In the UK, we often avoid having conversations on issues surrounding race, ethnicity and identity.
Whether it is due to a lack of knowledge, feelings of discomfort discussing racial issues, a conscious fear of saying something wrong, plain ignorance of racial discrimination or all of the above - getting the chance or having the bravery to discuss these matters openly can be rare, despite their grave importance.
This inherent fear of open dialogue and discussion on racial and social issues is exactly what holds us back from creating real change in the UK.
Engaging and sharing with people who are different to you is essential to understanding and empathising with the undeniable experiences and struggles of millions of people in this country, who have been and are being wrongly discriminated against based on the colour of their skin.
The public reactions to the Black Lives Matter movement, the recent Sainsbury’s Christmas advert and Diversity’s Britain’s Got Talent performance (which was the most complained about TV moment of the decade, with over 20,000 complaints) – only reinforces the challenges that we face in Britain today and demonstrates just how much we need to change.
To simply ignore reality in the hope that it will eventually just go away is both naive and harmful.
We must be willing to engage in difficult conversations, we must be willing to potentially feel uncomfortable and awkward, we must be willing to look at the world through a different lens and we must be willing to embody the change that we want to see in Britain, in order to eradicate racial discrimination at every level of British society once and for all.
With that in mind, here are 4 tips from me (a white person) on how to be an ally to the black community in the UK…
Listen & learn
“When you talk, you are only repeating what you already know. But if you listen, you may learn something new.” - The Dalai Lama
This quote is the key to this point. Listen to black people, listen to what they have to say and make sure to really listen when they are willing to open up and share their experiences with you.
It is a privilege to not have your education, job or social status strongly impacted based on the colour of your skin and it is a privilege to not have to endure racism – in all of its forms - on a daily basis, the least we can all do is to listen to and learn from those who live this reality every day.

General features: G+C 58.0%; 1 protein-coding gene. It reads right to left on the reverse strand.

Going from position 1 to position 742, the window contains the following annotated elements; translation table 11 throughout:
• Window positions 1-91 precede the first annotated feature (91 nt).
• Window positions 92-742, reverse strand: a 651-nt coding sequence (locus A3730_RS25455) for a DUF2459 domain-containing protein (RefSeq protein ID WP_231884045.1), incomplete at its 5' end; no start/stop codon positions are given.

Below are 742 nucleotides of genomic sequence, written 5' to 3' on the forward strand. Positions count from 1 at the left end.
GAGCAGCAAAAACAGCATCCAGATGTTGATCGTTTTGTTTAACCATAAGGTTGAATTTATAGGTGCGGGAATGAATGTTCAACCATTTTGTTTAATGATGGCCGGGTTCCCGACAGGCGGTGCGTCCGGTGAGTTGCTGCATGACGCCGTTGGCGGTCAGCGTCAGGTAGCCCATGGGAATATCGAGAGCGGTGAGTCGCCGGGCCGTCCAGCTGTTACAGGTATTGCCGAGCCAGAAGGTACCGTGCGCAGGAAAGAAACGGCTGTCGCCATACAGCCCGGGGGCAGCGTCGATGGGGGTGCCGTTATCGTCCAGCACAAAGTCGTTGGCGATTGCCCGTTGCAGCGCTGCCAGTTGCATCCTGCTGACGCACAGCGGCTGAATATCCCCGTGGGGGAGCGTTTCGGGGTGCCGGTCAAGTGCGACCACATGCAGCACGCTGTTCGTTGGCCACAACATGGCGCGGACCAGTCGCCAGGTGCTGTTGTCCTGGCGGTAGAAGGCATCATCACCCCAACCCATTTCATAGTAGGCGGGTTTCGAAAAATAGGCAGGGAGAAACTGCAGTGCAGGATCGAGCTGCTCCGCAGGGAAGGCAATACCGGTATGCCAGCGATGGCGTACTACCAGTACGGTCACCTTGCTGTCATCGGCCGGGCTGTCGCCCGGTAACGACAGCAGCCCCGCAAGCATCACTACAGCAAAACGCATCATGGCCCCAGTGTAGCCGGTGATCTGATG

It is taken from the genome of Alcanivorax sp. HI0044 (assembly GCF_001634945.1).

“Education is the most powerful weapon which you can use to change the world.” - Nelson Mandela
It is not solely the responsibility of your black friends to educate and teach you, you must make the effort to do so yourself. Black history has largely been ignored in the national curriculum, so be sure to use the resources directly available to you to confront your own biases, widen your perspectives and deepen your knowledge.
Follow organisations like The Black Curriculum and Black Minds Matter (or Next Gen Movement!) on social media. Consume the work of black activists, journalists and authors, like Akala, Afua Hirsch and Reni-Eddo Lodge, who provide eye opening analysis and commentary on racial issues and systemic injustice in the UK.
Engage in conversations that may be difficult or uncomfortable
In order to learn and change, it will sometimes mean that people have to get offended.
I know, it is much easier to just ignore your distant family member who occasionally expresses distasteful and unnerving views at the table after a few drinks, but this is exactly where you must not hide. We have to be willing to challenge each other and we cannot be scared of confrontation, we cannot simply wish these problems away.
Take an active role in educating your family and friends, don’t be scared to engage in difficult discussions and don’t shy away from sharing your knowledge with those around you.
Understand that we will never truly understand
Showing solidarity and standing with the black community means that you are using your voice for good, which is fantastic. But we will never understand what it feels like to be racially abused, systematically discriminated against and oppressed based on the colour of our skin.
It is vital to acknowledge that we will never truly understand what it feels like to carry those experiences with us and all that we can do is listen, learn, empathise and mobilise, to create the change that we want to see.
Significant policy changes are needed to address discrimination in our criminal justice system, education system, jobs market and so many other areas, but in order to truly eradicate racism in our country, we must start with our discourse.
Remember, it isn’t about blame, it isn’t about guilt and it isn’t about finger pointing.
It’s about being a part of the solution. It’s about unequivocally condemning racism and discrimination in all of its forms. It’s about eradicating injustice once and for all and it’s about playing an active role in creating the genuinely fair and equal society that we want and need in this country.
To listen and to learn is a choice that we make. When we reduce ourselves to shouting at each other, we don’t listen. We become divided, rather than united. We make enemies, instead of friends.
So, choose to be part of the solution, not the problem.